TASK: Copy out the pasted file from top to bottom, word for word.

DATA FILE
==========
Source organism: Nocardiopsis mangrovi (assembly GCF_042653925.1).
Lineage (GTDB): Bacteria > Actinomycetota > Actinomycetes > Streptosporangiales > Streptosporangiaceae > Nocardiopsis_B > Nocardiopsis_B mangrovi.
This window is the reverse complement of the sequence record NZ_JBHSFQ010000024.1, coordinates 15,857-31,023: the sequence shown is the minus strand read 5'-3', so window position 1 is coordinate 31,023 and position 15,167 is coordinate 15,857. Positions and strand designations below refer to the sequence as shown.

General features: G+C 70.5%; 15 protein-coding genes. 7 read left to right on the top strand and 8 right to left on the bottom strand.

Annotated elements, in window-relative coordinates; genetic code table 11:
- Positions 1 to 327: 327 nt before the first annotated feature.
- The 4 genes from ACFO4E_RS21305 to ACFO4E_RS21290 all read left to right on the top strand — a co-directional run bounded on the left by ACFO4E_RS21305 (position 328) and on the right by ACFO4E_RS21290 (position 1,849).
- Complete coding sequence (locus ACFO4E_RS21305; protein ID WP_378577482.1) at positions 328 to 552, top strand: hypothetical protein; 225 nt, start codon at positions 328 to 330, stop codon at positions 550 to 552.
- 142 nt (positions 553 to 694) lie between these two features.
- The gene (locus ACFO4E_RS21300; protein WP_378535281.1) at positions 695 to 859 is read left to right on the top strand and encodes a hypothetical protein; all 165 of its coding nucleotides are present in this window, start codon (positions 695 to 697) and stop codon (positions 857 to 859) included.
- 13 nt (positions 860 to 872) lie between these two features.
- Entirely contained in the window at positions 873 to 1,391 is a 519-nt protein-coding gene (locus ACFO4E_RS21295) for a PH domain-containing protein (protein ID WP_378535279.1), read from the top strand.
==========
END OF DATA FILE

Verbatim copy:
Source organism: Nocardiopsis mangrovi (assembly GCF_042653925.1).
Lineage (GTDB): Bacteria > Actinomycetota > Actinomycetes > Streptosporangiales > Streptosporangiaceae > Nocardiopsis_B > Nocardiopsis_B mangrovi.
This window is the reverse complement of the sequence record NZ_JBHSFQ010000024.1, coordinates 15,857-31,023: the sequence shown is the minus strand read 5'-3', so window position 1 is coordinate 31,023 and position 15,167 is coordinate 15,857. Positions and strand designations below refer to the sequence as shown.

General features: G+C 70.5%; 15 protein-coding genes. 7 read left to right on the top strand and 8 right to left on the bottom strand.

Annotated elements, in window-relative coordinates; genetic code table 11:
- Positions 1 to 327: 327 nt before the first annotated feature.
- The 4 genes from ACFO4E_RS21305 to ACFO4E_RS21290 all read left to right on the top strand — a co-directional run bounded on the left by ACFO4E_RS21305 (position 328) and on the right by ACFO4E_RS21290 (position 1,849).
- Complete coding sequence (locus ACFO4E_RS21305; protein ID WP_378577482.1) at positions 328 to 552, top strand: hypothetical protein; 225 nt, start codon at positions 328 to 330, stop codon at positions 550 to 552.
- 142 nt (positions 553 to 694) lie between these two features.
- The gene (locus ACFO4E_RS21300; protein WP_378535281.1) at positions 695 to 859 is read left to right on the top strand and encodes a hypothetical protein; all 165 of its coding nucleotides are present in this window, start codon (positions 695 to 697) and stop codon (positions 857 to 859) included.
- 13 nt (positions 860 to 872) lie between these two features.
- Entirely contained in the window at positions 873 to 1,391 is a 519-nt protein-coding gene (locus ACFO4E_RS21295) for a PH domain-containing protein (protein ID WP_378535279.1), read from the top strand.